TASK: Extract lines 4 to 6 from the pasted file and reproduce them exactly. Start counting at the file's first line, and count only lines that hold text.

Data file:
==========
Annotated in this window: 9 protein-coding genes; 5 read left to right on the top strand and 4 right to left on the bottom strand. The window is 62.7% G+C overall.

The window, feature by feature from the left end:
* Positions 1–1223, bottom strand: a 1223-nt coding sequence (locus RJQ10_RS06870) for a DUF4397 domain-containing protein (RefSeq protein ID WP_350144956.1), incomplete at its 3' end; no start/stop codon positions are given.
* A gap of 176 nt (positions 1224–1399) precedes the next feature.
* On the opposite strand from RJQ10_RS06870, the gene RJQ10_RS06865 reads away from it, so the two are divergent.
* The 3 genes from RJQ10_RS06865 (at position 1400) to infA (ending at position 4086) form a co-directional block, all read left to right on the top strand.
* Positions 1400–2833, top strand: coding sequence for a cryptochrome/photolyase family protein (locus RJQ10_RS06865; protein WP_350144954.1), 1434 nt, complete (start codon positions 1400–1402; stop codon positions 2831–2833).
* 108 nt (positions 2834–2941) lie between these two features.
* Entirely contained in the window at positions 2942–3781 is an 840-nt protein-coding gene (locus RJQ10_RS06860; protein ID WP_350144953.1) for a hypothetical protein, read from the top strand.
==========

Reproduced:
* A gap of 176 nt (positions 1224–1399) precedes the next feature.
* On the opposite strand from RJQ10_RS06870, the gene RJQ10_RS06865 reads away from it, so the two are divergent.
* The 3 genes from RJQ10_RS06865 (at position 1400) to infA (ending at position 4086) form a co-directional block, all read left to right on the top strand.